Avaya Bets Big On The Indian Market
Avaya is betting big on the India market for innovation and development of its cutting-edge solutions. The global provider of business communications and collaboration systems said that its India R&D centres, in Pune and Bangalore, would contribute almost 50% of Avaya’s product portfolio globally, which is around $2 billion.
Kevin Kenedy, President & CEO, Avaya said in a recent interview with CNBC-TV18 that FY15 will be an important year for the company’s growth in India. While India is the largest epicenter of R&D for Avaya, the geography has also been the center of change for Avaya transitioning from the IT product side to the software services side. He expects a double-digit growth in FY15. He also believes that India has contributed tremendously as Avaya transformed itself from a hardware company to a software and services model. Gary E Barnett, senior VP & general manager, Collaboration platform, Avaya informed that mobility, multi-channel, growth of domestic contact centre are dynamics that are happening faster in this market, alongside the huge talented employee base.
Avaya has had its R&D centres in India for more than one and a half decade and the country has been a crucial part of its growth either organically or inorganically. Of the 2,000 strong employee base close to 800 are part of the R&D centres. Barnett in a recent interview with Business Standard mentioned that also says that India “We do a lot of acquisitions. One of the things that we tend to do, in most of the cases, is that if we acquire a company we add resources quickly to that acquisition in India,” said he. For instance, when Avaya acquired Sipera, a provider of unified communications solutions, it immediately doubled the group by adding people in its Pune centre.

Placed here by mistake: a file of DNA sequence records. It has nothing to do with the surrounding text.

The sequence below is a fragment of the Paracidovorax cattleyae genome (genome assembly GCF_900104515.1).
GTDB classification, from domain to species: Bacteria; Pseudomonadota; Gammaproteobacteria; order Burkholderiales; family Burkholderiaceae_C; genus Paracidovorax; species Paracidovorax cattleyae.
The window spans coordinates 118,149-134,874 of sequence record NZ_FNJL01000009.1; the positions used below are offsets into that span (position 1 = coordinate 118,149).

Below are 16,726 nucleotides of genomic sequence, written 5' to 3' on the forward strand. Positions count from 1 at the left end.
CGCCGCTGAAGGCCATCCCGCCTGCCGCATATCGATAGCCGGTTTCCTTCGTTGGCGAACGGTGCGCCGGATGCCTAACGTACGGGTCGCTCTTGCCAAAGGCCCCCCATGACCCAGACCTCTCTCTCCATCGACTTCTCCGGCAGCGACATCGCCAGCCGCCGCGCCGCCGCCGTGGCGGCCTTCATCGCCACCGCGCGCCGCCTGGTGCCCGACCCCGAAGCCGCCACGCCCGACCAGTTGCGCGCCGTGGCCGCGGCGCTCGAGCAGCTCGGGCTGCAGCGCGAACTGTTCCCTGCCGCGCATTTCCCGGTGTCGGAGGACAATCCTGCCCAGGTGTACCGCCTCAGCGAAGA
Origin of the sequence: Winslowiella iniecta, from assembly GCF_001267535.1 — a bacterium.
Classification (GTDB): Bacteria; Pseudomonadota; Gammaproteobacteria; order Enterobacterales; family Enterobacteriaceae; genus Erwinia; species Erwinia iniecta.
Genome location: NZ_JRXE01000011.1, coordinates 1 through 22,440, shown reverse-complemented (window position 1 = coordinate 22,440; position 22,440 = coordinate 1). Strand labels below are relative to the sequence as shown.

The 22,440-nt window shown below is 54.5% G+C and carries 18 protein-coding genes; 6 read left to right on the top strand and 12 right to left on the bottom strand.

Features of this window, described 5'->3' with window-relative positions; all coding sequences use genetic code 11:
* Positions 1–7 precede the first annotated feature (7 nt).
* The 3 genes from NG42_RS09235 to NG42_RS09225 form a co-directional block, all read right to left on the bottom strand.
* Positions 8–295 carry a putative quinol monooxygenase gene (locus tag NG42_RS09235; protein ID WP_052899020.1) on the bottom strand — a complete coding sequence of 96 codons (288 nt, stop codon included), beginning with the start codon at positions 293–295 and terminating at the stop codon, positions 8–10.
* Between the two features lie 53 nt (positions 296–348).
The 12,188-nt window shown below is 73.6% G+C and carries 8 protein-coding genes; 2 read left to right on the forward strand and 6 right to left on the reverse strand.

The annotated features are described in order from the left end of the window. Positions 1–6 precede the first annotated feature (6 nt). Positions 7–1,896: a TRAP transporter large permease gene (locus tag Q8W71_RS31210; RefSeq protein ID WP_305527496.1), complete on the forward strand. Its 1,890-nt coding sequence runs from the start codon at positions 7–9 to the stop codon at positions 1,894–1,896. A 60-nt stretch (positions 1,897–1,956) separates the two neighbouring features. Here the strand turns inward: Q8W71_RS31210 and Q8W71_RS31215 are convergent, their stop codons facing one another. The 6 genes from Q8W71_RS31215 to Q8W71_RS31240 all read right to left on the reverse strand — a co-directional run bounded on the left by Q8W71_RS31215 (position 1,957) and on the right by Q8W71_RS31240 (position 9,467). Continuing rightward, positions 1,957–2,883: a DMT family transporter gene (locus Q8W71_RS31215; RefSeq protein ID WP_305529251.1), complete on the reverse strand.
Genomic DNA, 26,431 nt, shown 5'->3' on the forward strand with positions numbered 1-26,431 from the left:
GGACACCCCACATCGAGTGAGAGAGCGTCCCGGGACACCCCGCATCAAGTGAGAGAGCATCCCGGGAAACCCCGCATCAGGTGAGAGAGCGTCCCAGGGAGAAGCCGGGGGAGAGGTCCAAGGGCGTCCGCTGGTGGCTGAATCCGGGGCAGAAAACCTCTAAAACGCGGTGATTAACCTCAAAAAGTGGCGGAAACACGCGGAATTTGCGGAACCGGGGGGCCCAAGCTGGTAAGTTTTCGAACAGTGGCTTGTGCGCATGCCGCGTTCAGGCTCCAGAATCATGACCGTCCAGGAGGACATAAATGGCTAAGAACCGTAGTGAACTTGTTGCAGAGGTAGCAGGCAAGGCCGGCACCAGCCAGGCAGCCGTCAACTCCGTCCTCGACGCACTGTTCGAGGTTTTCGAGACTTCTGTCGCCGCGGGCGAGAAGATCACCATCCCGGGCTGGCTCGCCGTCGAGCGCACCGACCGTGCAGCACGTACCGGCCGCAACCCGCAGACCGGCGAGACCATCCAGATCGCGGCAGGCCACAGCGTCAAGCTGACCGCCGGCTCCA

For Avaya, India is also important as test-ground for several of its products that it launches globally and for emerging markets. “The communications industry for the last few years had been static. If you look around in the recent time communication has changed. Collaboration or video cannot be room-based activity, video conferencing is people talking from different devices at different locations,” he told the newspaper.
According to the company, like several of other businesses that have been impacted by fast changing technology, the communications industry too has changed. Mobility is one such shift that the industry saw for which communications solutions provider had to change their technology.
“Our mobility solutions have done very well. While our competitors have been selling telepresence and million dollar rooms, we have adopted mobility in true sense. Room-based VC is no more the way businesses communicate,” said Barnett. He says that these shifts have been more rapid in markets like India, where the company will continue to increase its focus.
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